A: If you have questions, you’re welcome to come and ask them any time. But we don’t need daily interviews here. If I answer your every little question, you will never understand the process of doubt in your own mind. It is essential that you learn to examine yourself, to interview yourself. Listen carefully to the lecture every few days, then use this teaching to compare with your own practice. Is it the same? Is it different? Do you have doubts? Who is it that doubts? Only through self-examination can you understand.

Q: What can I do about doubts? Some days I’m plagued with doubts about the practice or my own progress or the teacher.

A: Doubting is natural. Everyone starts with doubts. You can learn a great deal from them. What is important is that you don’t identify with your doubts. That is, don’t get caught up in them, letting your mind spin in endless circles. Instead, watch the whole process of doubting, of wondering. See who it is that doubts. See how doubts come and go. Then you will no longer be victimized by your doubts. You will step outside of them, and your mind will be quiet. You can see how all things come and go. Just let go of what you’re attached to. Let go of your doubts and simply watch. This is how to end doubting.

Q: What about other methods of practice? These days, there seem to be so many teachers and so many different systems of meditation that it’s confusing.

A: It’s like going into town. One can approach from the north, from the southeast, from many roads. Often these systems just differ outwardly. Whether you walk one way or another, fast or slow, if you are mindful, it’s all the same. There’s one essential point that all good practice must eventually come to-not clinging. In the end, you must let go of all meditation systems. Nor can you cling to the teacher. If a system leads to relinquishment, to not clinging, then it is correct practice.

You may wish to travel, to visit other teachers and try other systems. Some of you have already done so. This is a natural desire. You will find out that a thousand questions asked and knowledge of many systems will not bring you to the truth. Eventually you will get bored. You will see that only by stopping and examining your own heart can you find out what the Buddha talked about. No need to go searching outside yourself. Eventually, you must return to face your own true nature. Right where you are is where you can understand the Dharma.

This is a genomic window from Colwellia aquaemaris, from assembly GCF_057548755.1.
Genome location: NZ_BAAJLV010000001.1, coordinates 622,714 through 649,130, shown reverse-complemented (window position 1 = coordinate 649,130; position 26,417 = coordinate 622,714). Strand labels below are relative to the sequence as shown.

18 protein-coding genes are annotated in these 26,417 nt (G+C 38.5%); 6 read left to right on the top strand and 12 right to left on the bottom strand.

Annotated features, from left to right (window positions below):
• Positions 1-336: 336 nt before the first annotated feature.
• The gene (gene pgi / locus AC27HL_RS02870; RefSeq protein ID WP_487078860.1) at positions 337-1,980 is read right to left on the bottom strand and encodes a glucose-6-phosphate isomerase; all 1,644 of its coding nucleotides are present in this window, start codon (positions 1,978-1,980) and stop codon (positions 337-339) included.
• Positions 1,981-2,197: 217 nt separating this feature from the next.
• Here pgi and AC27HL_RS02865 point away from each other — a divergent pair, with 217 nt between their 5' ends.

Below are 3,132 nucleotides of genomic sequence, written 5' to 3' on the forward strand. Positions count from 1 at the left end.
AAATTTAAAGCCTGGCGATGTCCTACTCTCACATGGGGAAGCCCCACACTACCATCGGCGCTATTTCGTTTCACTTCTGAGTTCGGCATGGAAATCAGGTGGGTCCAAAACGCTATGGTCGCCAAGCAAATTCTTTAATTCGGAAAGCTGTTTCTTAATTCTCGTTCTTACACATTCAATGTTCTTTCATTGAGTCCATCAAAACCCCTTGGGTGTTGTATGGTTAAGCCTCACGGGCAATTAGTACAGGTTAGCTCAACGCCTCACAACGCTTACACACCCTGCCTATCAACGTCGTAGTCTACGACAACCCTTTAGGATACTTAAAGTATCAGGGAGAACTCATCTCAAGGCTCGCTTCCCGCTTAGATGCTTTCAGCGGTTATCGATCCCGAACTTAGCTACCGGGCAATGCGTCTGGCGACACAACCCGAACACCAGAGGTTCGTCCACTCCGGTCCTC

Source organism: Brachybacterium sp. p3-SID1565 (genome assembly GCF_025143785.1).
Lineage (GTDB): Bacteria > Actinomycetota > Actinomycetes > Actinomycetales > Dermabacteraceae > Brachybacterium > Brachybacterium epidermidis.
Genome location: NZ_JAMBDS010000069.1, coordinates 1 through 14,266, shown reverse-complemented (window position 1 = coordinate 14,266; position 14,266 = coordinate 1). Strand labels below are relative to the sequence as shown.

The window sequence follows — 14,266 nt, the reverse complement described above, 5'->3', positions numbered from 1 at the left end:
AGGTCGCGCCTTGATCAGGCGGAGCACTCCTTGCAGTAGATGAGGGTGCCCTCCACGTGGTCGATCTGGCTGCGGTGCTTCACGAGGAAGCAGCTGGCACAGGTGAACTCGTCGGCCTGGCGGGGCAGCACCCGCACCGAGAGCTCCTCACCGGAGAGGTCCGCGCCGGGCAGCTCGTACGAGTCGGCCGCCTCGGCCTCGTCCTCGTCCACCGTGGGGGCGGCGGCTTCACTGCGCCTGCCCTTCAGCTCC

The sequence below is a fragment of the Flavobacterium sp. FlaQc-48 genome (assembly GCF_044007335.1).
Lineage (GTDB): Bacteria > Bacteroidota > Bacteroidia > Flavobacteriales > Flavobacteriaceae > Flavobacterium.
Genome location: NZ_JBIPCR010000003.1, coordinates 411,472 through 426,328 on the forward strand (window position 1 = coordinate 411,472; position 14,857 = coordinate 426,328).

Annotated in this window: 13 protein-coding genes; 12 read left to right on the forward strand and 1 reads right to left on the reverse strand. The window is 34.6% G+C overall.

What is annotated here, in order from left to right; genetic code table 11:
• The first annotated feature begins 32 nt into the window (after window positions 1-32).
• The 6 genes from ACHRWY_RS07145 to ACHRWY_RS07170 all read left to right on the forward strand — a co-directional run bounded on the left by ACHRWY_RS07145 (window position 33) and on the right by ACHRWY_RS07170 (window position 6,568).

Q: Often it seems that many monks here are not practicing. They look sloppy or unmindful, and this disturbs me.

A: Seeing other monks behaving badly, you get annoyed and suffer unnecessarily, thinking, “He is not as strict as I am. They are not serious mediators like us. They are not good monks.”

Trying to get everyone to act as you wish them to act will only make you suffer. No one can practice for you, nor can you practice for anyone else. Watching other people will not help your practice; watching other people will not develop wisdom. It is a great defilement on your part.

Don’t make comparisons. Don’t discriminate. Discrimination is dangerous, like a road with a very sharp curve. If we think others are worse than, better than, or the same as we are, we spin off the road. If we discriminate, we will only suffer. It is not for you to judge whether others’ discipline is bad or they are good monks. The discipline of monks is a tool to use for your own meditation, not a weapon for criticizing or finding fault.

Let go of your opinions and watch yourself. This is our Dharma. If you’re annoyed, watch the annoyance in your own mind. Just be mindful of your own actions; simply examine yourself and your feelings. Then you will understand. This is the way to practice.

Q: I have been extremely careful to practice sense restraint. I always keep my eyes lowered and am mindful of every little action I do. When eating, for example, I take a long time find try to see each step chewing, tasting, swallowing, and so on-and I take each step deliberately and carefully. Am I practicing properly?

A: Sense restraint is proper practice. We should be mindful of it throughout the day. But don’t overdo it. Walk, eat, and act naturally, and then develop natural mindfulness of what is going on within yourself. To force your meditation or force yourself into awkward patterns is another form of craving. Patience and endurance are necessary. If you act naturally and are mindful, wisdom will come naturally.

Q: Then what is your advice to new practitioners?

A: The same as for old practitioners! Keep at it.

Q: I can observe anger and work with greed, but how does one observe delusion?

A: You’re riding a horse and asking ‘Where’s the horse?” Pay attention.

Q: What about sleep? How much should I sleep?

A: Don’t ask me, I can’t tell you. What’s important, though, is that you watch and know yourself. If you try to go with too little sleep, the body will feel uncomfortable, and mindfulness will be difficult to sustain. Too much sleep, on the other hand, leads to a dull or restless mind. Find the natural balance for yourself. Carefully watch the mind and body, and keep track of sleep needs until you find the optimum. To wake up and then roll over for a snooze is defilement. Establish mindfulness as soon as your eyes open.